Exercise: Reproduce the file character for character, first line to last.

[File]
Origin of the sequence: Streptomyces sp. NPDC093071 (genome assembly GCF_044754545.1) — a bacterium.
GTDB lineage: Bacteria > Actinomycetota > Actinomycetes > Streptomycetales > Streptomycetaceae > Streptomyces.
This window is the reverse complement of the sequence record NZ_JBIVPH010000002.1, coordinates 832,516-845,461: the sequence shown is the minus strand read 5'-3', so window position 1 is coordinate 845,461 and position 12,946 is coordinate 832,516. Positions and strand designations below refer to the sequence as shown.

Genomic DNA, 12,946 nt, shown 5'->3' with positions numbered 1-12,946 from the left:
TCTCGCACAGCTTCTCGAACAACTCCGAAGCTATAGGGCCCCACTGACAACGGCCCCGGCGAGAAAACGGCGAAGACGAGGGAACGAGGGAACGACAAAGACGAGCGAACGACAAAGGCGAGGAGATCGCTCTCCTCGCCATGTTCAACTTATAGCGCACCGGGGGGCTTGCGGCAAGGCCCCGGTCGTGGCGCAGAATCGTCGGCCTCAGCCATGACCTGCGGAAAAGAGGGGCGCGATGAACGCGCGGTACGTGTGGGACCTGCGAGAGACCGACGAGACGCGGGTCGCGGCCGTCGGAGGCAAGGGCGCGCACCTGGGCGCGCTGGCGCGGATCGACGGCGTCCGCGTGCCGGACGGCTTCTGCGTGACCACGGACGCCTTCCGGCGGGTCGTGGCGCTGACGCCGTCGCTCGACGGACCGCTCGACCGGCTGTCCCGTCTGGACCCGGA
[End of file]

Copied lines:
Origin of the sequence: Streptomyces sp. NPDC093071 (genome assembly GCF_044754545.1) — a bacterium.
GTDB lineage: Bacteria > Actinomycetota > Actinomycetes > Streptomycetales > Streptomycetaceae > Streptomyces.
This window is the reverse complement of the sequence record NZ_JBIVPH010000002.1, coordinates 832,516-845,461: the sequence shown is the minus strand read 5'-3', so window position 1 is coordinate 845,461 and position 12,946 is coordinate 832,516. Positions and strand designations below refer to the sequence as shown.

Genomic DNA, 12,946 nt, shown 5'->3' with positions numbered 1-12,946 from the left:
TCTCGCACAGCTTCTCGAACAACTCCGAAGCTATAGGGCCCCACTGACAACGGCCCCGGCGAGAAAACGGCGAAGACGAGGGAACGAGGGAACGACAAAGACGAGCGAACGACAAAGGCGAGGAGATCGCTCTCCTCGCCATGTTCAACTTATAGCGCACCGGGGGGCTTGCGGCAAGGCCCCGGTCGTGGCGCAGAATCGTCGGCCTCAGCCATGACCTGCGGAAAAGAGGGGCGCGATGAACGCGCGGTACGTGTGGGACCTGCGAGAGACCGACGAGACGCGGGTCGCGGCCGTCGGAGGCAAGGGCGCGCACCTGGGCGCGCTGGCGCGGATCGACGGCGTCCGCGTGCCGGACGGCTTCTGCGTGACCACGGACGCCTTCCGGCGGGTCGTGGCGCTGACGCCGTCGCTCGACGGACCGCTCGACCGGCTGTCCCGTCTGGACCCGGA